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Previous Oils Spills

previous oil spills

For more than 40 years, WHOI researchers have studied oil spills around the world and in many geographic settings.

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Watch What You Eat


Harmful Algal Blooms (HABs) can take a variety of forms, each with a distinct and disturbing impact on human health.


Shellfish poisoning

Most shellfish filter seawater for food. As they eat, they […]

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Earthquakes and Seismic Waves


When an earthquake occurs, rocks at a fault line slip or break, and two sections of Earth’s crust physically move relative to one another. That movement releases energy, and two […]

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Dating Corals, Knowing the Ocean

Coral is a useful tool for scientists who want to understand changes in past climate, but recalling that history presents its own set of challenges.

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What is deep-sea mining?

Deep-sea mining is the proposed extraction of metallic and non-metallic mineral resources from the ocean floor at water depths greater than 200 meters (650 feet). Shallow-water mining […]

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Who Regulates Seafloor Mining?

The rules that govern mining on most of the world’s seabed are no ordinary rules. They got their start back in the 1970s and 1980s, when it looked as if […]

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History of RMS Titanic

The Titanic

The Royal Mail Ship (RMS) Titanic was designed to be one of the greatest achievements of an era of prosperity, confidence, and propriety known as the Gilded Age.

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1986 Return to the RMS Titanic


In July 1986, nine months after their discovery of the wreck of RMS Titanic, the Deep Submergence Laboratory (DSL) team at the Woods Hole Oceanographic Institution (WHOI) returned to the wreck site.

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1985 Discovery of RMS Titanic


The discovery of the Titanic on September 1, 1985, is a tale of two research centers—Woods Hole Oceanographic Institution U.S.A., and French National Institute of Oceanography, France.

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Sonar Single Beam


Echo sounding uses sound waves bounced off the ocean bottom to calculate depth. The faster the sound waves return, the smaller the water depths and the higher the elevation of the seafloor.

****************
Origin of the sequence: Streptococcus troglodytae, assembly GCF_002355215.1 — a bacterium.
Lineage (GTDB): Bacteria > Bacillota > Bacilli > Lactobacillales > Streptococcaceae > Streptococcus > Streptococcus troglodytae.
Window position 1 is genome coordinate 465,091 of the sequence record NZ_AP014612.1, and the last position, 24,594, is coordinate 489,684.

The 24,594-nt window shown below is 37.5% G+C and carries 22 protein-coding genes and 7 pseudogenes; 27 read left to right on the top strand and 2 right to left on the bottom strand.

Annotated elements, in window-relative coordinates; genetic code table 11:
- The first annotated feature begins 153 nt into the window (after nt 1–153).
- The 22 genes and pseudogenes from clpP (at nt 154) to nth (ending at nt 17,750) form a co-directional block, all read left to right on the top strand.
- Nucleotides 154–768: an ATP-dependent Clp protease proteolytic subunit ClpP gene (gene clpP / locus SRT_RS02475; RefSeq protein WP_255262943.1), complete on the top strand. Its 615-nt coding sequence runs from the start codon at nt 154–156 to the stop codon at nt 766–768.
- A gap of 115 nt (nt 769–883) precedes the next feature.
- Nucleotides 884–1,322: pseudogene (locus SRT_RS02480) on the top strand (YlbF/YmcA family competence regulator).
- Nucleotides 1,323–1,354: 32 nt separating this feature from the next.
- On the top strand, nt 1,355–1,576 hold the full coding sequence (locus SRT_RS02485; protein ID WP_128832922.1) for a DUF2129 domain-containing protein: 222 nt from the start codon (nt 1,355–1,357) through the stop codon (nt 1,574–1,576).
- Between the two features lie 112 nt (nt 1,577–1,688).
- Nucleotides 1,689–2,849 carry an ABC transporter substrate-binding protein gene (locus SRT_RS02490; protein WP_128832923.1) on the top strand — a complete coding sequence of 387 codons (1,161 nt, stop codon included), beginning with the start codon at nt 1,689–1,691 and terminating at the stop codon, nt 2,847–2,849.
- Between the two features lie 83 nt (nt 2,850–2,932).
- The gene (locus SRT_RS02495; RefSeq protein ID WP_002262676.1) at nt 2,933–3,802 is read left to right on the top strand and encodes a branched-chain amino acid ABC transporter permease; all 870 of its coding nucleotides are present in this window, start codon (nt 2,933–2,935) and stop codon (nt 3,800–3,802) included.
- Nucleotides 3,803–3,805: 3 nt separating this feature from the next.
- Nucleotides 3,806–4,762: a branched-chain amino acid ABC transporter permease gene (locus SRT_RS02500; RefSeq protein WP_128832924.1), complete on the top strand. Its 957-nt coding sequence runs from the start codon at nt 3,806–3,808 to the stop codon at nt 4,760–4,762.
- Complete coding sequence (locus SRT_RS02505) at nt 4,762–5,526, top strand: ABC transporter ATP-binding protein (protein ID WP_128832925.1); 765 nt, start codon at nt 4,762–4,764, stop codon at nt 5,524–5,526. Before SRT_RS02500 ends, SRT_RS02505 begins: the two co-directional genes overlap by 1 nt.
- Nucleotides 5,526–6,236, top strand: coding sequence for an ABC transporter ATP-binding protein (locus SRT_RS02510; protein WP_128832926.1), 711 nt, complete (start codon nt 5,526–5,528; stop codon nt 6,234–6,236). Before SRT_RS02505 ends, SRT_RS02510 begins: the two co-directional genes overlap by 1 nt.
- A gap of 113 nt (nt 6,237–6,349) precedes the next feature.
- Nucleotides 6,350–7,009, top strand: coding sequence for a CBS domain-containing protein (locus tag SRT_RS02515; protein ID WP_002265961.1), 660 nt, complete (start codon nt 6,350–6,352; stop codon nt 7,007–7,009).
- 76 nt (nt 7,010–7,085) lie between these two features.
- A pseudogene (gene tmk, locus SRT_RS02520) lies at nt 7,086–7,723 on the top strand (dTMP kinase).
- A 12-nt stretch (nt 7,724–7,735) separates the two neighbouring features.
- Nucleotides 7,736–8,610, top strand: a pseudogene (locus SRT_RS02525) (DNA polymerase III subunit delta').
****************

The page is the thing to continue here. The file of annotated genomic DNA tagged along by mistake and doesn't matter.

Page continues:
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FAQ: Japan Earthquake and Tsunami


Frequently Asked Questions

What caused the earthquake?
The magnitude 9.0 earthquake that occurred 80 miles east of the island of Honshu, Japan, on March 11, 2011 was the result of thrust […]

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FAQs: Radiation from Fukushima


On March 11, 2011, a magnitude 9.0 earthquake—one of the largest ever recorded—occurred 80 miles off the coast of Japan. The earthquake created a series of tsunamis, the largest estimated […]

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Fukushima and the Ocean

Fukushima and the Ocean

Oceanus Magazine

Volume 50, No. 1, Spring 2013
A special, bi-lingual issue of Oceanus Magazine
that explores the causes and impacts of the
release of radiation from the Fukushima Dai-ichi
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Sea Ice Glossary


Mariners have adopted a number of different names for icebergs and pack ice. The following glossary of ice terms is from Bowditch’s Glossary of Marine Navigation.

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Who Regulates Seafloor Mining?

The rules that govern mining got their start back in the 1970s and 1980s, when it looked as if there were untold riches in manganese nodules scattered across the ocean floor.

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Shark Facts

What are sharks?

Sharks are elasmobranchs, a group of animals that includes rays and skates, whose members have a skeleton made of cartilage, rather than bone, and, unlike most other fish, […]

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Seal Facts


Seals are pinnipeds, a group of animals with three separate families—phocidae, otaridae, and odobenidae—that are the only mammals that feed in the water and breed on land.

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